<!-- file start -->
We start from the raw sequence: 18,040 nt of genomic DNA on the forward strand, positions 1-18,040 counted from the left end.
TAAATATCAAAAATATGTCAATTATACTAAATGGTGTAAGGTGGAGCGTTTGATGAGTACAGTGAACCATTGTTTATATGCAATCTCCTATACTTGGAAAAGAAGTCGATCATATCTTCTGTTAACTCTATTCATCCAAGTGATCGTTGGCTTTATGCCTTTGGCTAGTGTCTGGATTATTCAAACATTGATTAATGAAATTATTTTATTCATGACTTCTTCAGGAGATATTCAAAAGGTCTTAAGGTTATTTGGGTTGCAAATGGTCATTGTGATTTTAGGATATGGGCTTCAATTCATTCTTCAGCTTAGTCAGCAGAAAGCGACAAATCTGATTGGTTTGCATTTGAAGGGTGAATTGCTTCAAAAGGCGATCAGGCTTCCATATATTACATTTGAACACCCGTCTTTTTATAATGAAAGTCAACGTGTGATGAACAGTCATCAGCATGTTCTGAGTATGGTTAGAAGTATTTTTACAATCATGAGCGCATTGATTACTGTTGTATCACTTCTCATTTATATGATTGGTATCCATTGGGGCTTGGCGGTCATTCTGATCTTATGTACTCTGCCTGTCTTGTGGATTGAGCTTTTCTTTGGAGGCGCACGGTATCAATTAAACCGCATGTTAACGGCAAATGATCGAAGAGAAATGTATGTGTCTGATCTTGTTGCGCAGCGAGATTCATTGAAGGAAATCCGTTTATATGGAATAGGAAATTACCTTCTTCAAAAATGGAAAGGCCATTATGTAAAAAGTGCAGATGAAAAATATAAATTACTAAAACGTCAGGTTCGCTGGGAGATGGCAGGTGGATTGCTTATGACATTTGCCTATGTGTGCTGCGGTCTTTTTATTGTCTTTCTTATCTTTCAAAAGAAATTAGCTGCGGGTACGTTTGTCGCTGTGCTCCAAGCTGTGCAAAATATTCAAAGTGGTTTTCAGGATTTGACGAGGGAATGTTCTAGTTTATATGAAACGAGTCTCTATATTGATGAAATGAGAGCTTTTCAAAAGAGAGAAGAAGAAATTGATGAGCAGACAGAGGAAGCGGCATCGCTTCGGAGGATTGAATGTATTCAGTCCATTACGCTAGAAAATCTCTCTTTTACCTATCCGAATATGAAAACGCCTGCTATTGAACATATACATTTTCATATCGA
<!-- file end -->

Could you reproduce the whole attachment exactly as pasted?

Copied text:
We start from the raw sequence: 18,040 nt of genomic DNA on the forward strand, positions 1-18,040 counted from the left end.
TAAATATCAAAAATATGTCAATTATACTAAATGGTGTAAGGTGGAGCGTTTGATGAGTACAGTGAACCATTGTTTATATGCAATCTCCTATACTTGGAAAAGAAGTCGATCATATCTTCTGTTAACTCTATTCATCCAAGTGATCGTTGGCTTTATGCCTTTGGCTAGTGTCTGGATTATTCAAACATTGATTAATGAAATTATTTTATTCATGACTTCTTCAGGAGATATTCAAAAGGTCTTAAGGTTATTTGGGTTGCAAATGGTCATTGTGATTTTAGGATATGGGCTTCAATTCATTCTTCAGCTTAGTCAGCAGAAAGCGACAAATCTGATTGGTTTGCATTTGAAGGGTGAATTGCTTCAAAAGGCGATCAGGCTTCCATATATTACATTTGAACACCCGTCTTTTTATAATGAAAGTCAACGTGTGATGAACAGTCATCAGCATGTTCTGAGTATGGTTAGAAGTATTTTTACAATCATGAGCGCATTGATTACTGTTGTATCACTTCTCATTTATATGATTGGTATCCATTGGGGCTTGGCGGTCATTCTGATCTTATGTACTCTGCCTGTCTTGTGGATTGAGCTTTTCTTTGGAGGCGCACGGTATCAATTAAACCGCATGTTAACGGCAAATGATCGAAGAGAAATGTATGTGTCTGATCTTGTTGCGCAGCGAGATTCATTGAAGGAAATCCGTTTATATGGAATAGGAAATTACCTTCTTCAAAAATGGAAAGGCCATTATGTAAAAAGTGCAGATGAAAAATATAAATTACTAAAACGTCAGGTTCGCTGGGAGATGGCAGGTGGATTGCTTATGACATTTGCCTATGTGTGCTGCGGTCTTTTTATTGTCTTTCTTATCTTTCAAAAGAAATTAGCTGCGGGTACGTTTGTCGCTGTGCTCCAAGCTGTGCAAAATATTCAAAGTGGTTTTCAGGATTTGACGAGGGAATGTTCTAGTTTATATGAAACGAGTCTCTATATTGATGAAATGAGAGCTTTTCAAAAGAGAGAAGAAGAAATTGATGAGCAGACAGAGGAAGCGGCATCGCTTCGGAGGATTGAATGTATTCAGTCCATTACGCTAGAAAATCTCTCTTTTACCTATCCGAATATGAAAACGCCTGCTATTGAACATATACATTTTCATATCGA